Shingle Mill Gulch, California ($50,000): The project will restore federally designated critical habitat in Shingle Mill Gulch, a tributary of Corralitos Creek, by replacing the existing culvert with a bridge, so the creek can flow freely. Replacing the culvert will remove the final impediment on this stretch of the watershed and restore traditional spawning and rearing habitat for south-central California coast steelhead. The project will also restore streamside trees and vegetation and reduce the amount of sediment in the Corralitos Watershed. The culvert in question provides access to the Koinonia Conference Grounds, which hosts school groups throughout the year. The failing culvert has resulted in narrow, often challenging passage for large school and emergency vehicles. Replacing the culvert with a bridge will allow these vehicles safer access to the site. The funds for the project will be administered through The Resource Conservation District of Santa Cruz County.
Shawsheen River, Massachusetts ($50,000): The Shawsheen River Restoration project will examine the feasibility and design for three dam removals on the Shawsheen River that will provide 25 mainstem river miles and 60 tributary miles of high quality habitat for American shad, river herring, American eel and other migratory and resident fish. By restoring these fish as well as natural river and floodplain habitat, the Shawsheen restoration will provide substantial ecosystem benefits to the Merrimack River watershed, central New England and the Gulf of Maine. The project will also provide significant social, cultural and economic benefits, through education, stewardship and downtown improvement opportunities. The Shawsheen River restoration is being accomplished by a partnership of state, federal, local and non-governmental organizations, including the Town of Andover, Commonwealth of Massachusetts, U.S. Fish & Wildlife Service and Center for Ecosystem Restoration, working closely with dam owners and other local stakeholders.
Waterman Creek, California ($32,000): The funding will remove Waterman Dam, a 100-year-old log dam constructed in association with a turn of the century redwood logging mill. The removal of this 12-foot high dam, which has prevented steelhead from accessing valuable sections of Waterman Creek, will open approximately one mile of spawning habitat. Waterman Creek feeds into Pescadero Creek near Pescadero, a local farming and ranching community whose beaches and outdoor environment make it a popular weekend tourist destination. The funds for the project will be administered through The San Mateo County Farm Bureau.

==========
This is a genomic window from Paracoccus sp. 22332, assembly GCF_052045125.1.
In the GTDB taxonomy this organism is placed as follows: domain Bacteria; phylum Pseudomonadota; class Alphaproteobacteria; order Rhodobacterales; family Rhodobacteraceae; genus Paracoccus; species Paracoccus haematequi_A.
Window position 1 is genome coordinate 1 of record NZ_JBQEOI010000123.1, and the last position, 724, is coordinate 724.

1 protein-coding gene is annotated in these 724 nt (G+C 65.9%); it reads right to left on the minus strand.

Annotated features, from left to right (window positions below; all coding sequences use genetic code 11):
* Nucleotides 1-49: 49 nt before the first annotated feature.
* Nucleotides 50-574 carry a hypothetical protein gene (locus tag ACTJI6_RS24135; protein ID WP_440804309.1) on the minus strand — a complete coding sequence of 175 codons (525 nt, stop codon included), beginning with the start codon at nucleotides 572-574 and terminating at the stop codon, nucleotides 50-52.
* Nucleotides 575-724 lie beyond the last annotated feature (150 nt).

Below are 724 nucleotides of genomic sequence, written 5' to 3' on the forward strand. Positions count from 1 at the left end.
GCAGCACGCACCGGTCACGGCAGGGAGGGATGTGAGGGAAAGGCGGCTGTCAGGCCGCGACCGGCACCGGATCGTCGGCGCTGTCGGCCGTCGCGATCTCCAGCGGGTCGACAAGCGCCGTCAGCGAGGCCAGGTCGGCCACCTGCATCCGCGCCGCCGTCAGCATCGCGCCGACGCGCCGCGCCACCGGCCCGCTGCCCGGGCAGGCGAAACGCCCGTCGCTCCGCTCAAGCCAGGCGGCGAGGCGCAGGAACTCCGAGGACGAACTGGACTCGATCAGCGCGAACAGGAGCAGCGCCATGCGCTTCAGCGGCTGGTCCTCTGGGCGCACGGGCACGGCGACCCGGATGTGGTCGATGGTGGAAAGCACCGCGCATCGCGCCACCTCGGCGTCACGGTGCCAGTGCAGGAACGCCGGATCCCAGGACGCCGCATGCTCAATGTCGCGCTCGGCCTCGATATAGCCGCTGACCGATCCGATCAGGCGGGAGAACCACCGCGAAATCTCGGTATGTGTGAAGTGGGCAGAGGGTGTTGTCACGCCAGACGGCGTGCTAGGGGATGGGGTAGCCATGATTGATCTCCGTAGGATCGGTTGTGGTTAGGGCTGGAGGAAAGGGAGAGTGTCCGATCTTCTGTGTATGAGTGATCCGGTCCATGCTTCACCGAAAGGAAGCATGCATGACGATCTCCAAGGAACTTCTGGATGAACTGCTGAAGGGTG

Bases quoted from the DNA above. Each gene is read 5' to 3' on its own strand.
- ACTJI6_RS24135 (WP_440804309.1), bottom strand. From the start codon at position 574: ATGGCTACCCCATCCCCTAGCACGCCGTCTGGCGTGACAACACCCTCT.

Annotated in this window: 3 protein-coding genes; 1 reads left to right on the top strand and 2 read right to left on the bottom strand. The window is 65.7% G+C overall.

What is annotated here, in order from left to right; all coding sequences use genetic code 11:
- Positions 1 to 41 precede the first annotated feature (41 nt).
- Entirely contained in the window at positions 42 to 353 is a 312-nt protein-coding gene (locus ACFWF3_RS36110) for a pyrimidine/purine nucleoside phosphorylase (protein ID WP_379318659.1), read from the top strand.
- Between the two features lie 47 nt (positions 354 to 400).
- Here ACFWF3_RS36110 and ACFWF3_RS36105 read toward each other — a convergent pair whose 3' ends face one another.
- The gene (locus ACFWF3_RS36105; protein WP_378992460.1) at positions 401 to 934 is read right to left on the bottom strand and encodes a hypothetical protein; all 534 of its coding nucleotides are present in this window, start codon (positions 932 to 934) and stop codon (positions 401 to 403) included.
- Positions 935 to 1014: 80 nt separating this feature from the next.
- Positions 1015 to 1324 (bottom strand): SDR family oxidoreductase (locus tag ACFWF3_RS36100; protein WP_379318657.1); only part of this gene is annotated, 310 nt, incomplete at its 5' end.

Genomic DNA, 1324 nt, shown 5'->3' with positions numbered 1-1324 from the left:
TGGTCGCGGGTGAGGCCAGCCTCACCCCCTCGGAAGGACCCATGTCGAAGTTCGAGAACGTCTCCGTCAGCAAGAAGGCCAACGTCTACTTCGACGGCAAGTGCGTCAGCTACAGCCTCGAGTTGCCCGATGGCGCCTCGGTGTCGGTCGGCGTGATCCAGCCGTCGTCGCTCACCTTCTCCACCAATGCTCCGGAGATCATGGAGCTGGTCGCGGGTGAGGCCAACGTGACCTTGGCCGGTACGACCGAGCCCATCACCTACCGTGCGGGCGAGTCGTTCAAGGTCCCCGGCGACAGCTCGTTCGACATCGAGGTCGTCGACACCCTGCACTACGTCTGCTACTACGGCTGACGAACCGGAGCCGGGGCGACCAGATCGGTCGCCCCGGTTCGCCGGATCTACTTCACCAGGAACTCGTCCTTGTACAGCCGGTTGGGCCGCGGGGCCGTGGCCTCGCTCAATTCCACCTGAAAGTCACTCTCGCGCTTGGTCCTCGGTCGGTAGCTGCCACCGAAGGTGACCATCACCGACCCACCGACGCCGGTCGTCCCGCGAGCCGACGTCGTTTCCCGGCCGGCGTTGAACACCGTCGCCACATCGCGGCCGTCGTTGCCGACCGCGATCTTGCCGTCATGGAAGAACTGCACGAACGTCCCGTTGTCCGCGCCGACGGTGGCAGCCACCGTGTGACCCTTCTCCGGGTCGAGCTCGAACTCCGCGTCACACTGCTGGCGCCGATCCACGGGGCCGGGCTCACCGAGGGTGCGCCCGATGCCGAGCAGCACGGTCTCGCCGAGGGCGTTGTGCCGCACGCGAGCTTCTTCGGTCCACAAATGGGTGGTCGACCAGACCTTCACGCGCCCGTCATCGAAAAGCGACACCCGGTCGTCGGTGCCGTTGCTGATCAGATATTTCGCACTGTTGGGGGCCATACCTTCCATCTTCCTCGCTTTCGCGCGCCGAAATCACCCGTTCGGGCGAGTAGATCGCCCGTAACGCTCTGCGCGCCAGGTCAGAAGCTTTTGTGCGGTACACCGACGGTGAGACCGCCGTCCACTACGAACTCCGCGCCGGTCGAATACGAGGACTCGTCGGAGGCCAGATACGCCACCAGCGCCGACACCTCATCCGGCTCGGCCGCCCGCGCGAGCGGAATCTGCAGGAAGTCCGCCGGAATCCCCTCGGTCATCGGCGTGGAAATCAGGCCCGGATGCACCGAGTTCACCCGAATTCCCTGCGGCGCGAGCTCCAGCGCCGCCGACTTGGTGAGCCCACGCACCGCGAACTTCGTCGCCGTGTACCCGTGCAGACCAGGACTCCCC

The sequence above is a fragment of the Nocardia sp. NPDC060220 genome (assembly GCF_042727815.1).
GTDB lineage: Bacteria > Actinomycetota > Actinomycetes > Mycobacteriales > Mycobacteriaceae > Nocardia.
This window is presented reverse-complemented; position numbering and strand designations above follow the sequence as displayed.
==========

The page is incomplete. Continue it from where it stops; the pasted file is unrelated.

American Rivers is the leading national organization standing up for healthy rivers so communities can thrive. American Rivers protects and restores America’s rivers for the benefit of people, wildlife and nature. Founded in 1973, American Rivers has more than 65,000 members and supporters nationwide, with offices in Washington, DC and the Mid-Atlantic, Northeast, Midwest, Southeast, California and Northwest regions. Visit www.AmericanRivers.org
The Commerce Department’s National Oceanic and Atmospheric Administration (NOAA) is dedicated to enhancing economic security and national safety through the prediction and research of weather and climate-related events and providing environmental stewardship of our nation’s coastal and marine resources.
Established in 1991, the Restoration Center is the only office within the National Oceanic and Atmospheric Administration (NOAA) solely devoted to restoring the nation’s coastal, marine, and migratory fish habitats. The Restoration Center works with a wide array of partners to restore mangrove, salt marsh, seagrass, oyster, coral reef, kelp forest, and river habitats. Through habitat restoration, the Restoration Center contributes to the sustainability of commercial and recreational fisheries.
American Rivers is the leading organization working to protect and restore the nation’s rivers and streams. Rivers connect us to each other, nature, and future generations. Since 1973, American Rivers has fought to preserve these connections, helping protect and restore more than 150,000 miles of rivers through advocacy efforts, on-the-ground projects, and the annual release of America’s Most Endangered Rivers®.
Headquartered in Washington, DC, American Rivers has offices across the country and more than 100,000 supporters, members, and volunteers nationwide. Visit www.americanrivers.org, www.facebook.com/americanrivers and www.twitter.com/americanrivers.